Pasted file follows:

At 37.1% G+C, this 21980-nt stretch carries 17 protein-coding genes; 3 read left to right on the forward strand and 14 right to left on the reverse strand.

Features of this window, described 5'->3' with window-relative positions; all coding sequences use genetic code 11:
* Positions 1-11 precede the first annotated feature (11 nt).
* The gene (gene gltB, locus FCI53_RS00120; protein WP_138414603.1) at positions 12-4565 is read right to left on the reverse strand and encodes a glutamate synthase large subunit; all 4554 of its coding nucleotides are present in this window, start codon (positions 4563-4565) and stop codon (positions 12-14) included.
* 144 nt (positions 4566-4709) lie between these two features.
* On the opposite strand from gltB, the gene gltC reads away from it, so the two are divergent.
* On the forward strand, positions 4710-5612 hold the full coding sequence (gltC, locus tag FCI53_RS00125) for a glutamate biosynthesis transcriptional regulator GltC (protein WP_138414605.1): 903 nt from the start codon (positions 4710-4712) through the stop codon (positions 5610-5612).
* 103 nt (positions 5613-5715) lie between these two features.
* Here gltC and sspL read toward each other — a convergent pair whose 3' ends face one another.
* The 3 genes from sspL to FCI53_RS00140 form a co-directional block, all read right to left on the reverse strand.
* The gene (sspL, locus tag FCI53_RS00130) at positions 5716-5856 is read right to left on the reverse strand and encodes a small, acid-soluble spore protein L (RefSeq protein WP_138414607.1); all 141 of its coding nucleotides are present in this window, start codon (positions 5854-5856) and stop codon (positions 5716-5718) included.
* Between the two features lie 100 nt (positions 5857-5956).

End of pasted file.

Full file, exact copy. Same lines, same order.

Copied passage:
At 37.1% G+C, this 21980-nt stretch carries 17 protein-coding genes; 3 read left to right on the forward strand and 14 right to left on the reverse strand.

Features of this window, described 5'->3' with window-relative positions; all coding sequences use genetic code 11:
* Positions 1-11 precede the first annotated feature (11 nt).
* The gene (gene gltB, locus FCI53_RS00120; protein WP_138414603.1) at positions 12-4565 is read right to left on the reverse strand and encodes a glutamate synthase large subunit; all 4554 of its coding nucleotides are present in this window, start codon (positions 4563-4565) and stop codon (positions 12-14) included.
* 144 nt (positions 4566-4709) lie between these two features.
* On the opposite strand from gltB, the gene gltC reads away from it, so the two are divergent.
* On the forward strand, positions 4710-5612 hold the full coding sequence (gltC, locus tag FCI53_RS00125) for a glutamate biosynthesis transcriptional regulator GltC (protein WP_138414605.1): 903 nt from the start codon (positions 4710-4712) through the stop codon (positions 5610-5612).
* 103 nt (positions 5613-5715) lie between these two features.
* Here gltC and sspL read toward each other — a convergent pair whose 3' ends face one another.
* The 3 genes from sspL to FCI53_RS00140 form a co-directional block, all read right to left on the reverse strand.
* The gene (sspL, locus tag FCI53_RS00130) at positions 5716-5856 is read right to left on the reverse strand and encodes a small, acid-soluble spore protein L (RefSeq protein WP_138414607.1); all 141 of its coding nucleotides are present in this window, start codon (positions 5854-5856) and stop codon (positions 5716-5718) included.
* Between the two features lie 100 nt (positions 5857-5956).